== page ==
In most cases, it’s practically impossible to build a website that’s accessible to everyone. However, it is still within your capabilities to improve the user experience for many visitors by making even a few simple tweaks on your website’s design. Before we dive into specifics, it’s recommended for you to take a look at the WCAG 2.0 put together by the W3C.
Write a Clearer Copy
The understandability of the information written on your website depends upon clear and simple writing for easy comprehension. It will help everyone that has cognitive disabilities, those who are not native speakers, mobile device users, in addition to making your imposed ideas clearer for everyone.
Use Headings Correctly
Screen readers always pay attention to the header tags to navigate content and use them as clues about the importance of data, and the content structure a certain page. With the use of headings (<h1>, <h2>, etc.) in the most strategic and correct way, the content of your website would be well-organized and quite easily interpreted by the screen readers. With that said, you should not skip heading levels, or use them out of order just because it looks good visually (which is confusing for screen reader users); instead, create a new CSS class for the style of your text.
Use Tables Appropriately
In older days, the usage of tables for website layouts was commonly practiced. However, screen readers are not able to find the differences between a table that contains data and such that is used for layout purposes. Whenever a screen reader finds a table, the user will be informed about such with “x” number of columns and rows, which could distract them from the content. As a result, the improper use of tables leads to unnecessary complexity to the website and confusion for visitors that use screen readers.
Spell Out the Acronym or Abbreviation in Full
Beyond structure, the clarity of your content is vitally important. Acronyms can set up additional barriers, which would be completely unnecessary. The first time you use an abbreviation, acronym, or initialism be sure to spell it out, write it in full. This should be a writing habit for everyone. It wouldn’t hurt to write it again on another part of the content.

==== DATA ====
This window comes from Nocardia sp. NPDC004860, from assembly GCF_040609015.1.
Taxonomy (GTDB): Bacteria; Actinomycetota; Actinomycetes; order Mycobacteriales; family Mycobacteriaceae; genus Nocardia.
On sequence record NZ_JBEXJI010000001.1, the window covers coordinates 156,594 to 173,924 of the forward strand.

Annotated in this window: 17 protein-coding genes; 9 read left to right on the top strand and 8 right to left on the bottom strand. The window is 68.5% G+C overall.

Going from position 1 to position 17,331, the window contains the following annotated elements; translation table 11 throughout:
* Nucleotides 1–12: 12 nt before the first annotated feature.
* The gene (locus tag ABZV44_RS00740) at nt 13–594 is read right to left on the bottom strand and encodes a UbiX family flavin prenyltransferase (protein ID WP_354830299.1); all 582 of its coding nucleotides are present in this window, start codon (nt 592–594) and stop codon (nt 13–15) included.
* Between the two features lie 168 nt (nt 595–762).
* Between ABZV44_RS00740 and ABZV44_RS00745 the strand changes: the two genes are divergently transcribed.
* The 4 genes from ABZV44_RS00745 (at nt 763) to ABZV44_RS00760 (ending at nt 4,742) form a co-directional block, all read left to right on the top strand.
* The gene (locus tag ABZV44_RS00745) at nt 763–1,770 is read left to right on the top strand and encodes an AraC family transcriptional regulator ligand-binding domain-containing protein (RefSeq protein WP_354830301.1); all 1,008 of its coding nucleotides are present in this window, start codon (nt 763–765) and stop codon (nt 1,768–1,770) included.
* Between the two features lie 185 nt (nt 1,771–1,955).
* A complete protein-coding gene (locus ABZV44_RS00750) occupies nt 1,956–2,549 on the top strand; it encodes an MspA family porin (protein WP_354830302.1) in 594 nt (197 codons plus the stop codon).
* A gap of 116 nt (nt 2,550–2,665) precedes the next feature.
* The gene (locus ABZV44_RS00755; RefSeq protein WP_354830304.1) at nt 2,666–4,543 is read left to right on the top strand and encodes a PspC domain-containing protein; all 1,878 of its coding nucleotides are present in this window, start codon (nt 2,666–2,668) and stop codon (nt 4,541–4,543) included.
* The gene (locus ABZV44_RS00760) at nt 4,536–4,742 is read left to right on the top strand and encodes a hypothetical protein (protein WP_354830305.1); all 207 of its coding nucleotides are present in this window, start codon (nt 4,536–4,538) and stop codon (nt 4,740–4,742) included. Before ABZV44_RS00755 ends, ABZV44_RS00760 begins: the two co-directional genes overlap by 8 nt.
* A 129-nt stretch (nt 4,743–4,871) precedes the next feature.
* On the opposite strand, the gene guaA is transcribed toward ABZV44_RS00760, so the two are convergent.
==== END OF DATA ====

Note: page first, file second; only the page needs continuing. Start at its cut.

Ironically, in the world of accessibility, the most used abbreviation one would encounter is “a11y”, which is either used as a hashtag or an adjective. A11Y stands for accessibility – the 11 refers to the eleven letters that stand between the A and the Y in “accessibility”.
Add Keyboard Navigation to Notifications
Make sure that all notifications appearing in the interface of your website are visually perceptible. This needs proactive discovery by users with screen readers. Accessible Rich Internet Applications (ARIA) live regions are simple mechanisms that fill the gap and ensure there is a way to programmatically expose dynamic content updates in a way that could be introduced by assistive technologies — without user interaction, under certain conditions.
Include Video Files Captions
Pre-recorded videos with audio content should also include text description for text-reading apps with the addition of text that explains the media type and content.
You’re aware that the video content you are presenting will be viewed on mobile devices, which could be in public spaces where users might want to view the content without having to be antisocial. For smaller viewports, you should consider switching the sound off and activate captions by default.
Add Image Alt Text
Alt attributes (tags) are elements that help in describing the contents of an image. It’s easy to throw quick description alt-texts on your images and call it a day, but this is far from the best practice when it comes to building accessible sites. The main idea is for people to be able to visualize images via the use of alt-texts. This is especially of importance for images about any kind of data (such as infographics). Search engines are able to use the information in order to figure out what the certain image is about and how to better understand the content that surrounds it. What’s even more important, alt texts enable visually impaired users to better understand the message that’s conveyed by the use of images on the page that’s using screen readers. If a picture is a link’s only content, the screen reader will read the name of the file, in case alt text is not present. Avoid filling this space with keywords, rather than describing the image being presented. For an even better experience for all users, make sure that the image Alt Text goes smoothly with the page’s overall context.
Choose Engaging & Accessible Typography
Readability of content is probably the main goal for almost every website. Very elaborate or ornate fonts could be hard to read clearly because the letter shapes are not as defined or regular. The same goes for all handwriting style fonts, which are considered popular in several communications.
It is not only crucial that the typography of your website is correct in a visual and functional way, but the copy of that site should also be descriptive. This is a good SEO practice, which also improves the experience for people with difficulties when it comes to memory or for those who have visual impairments.
Use Color with Care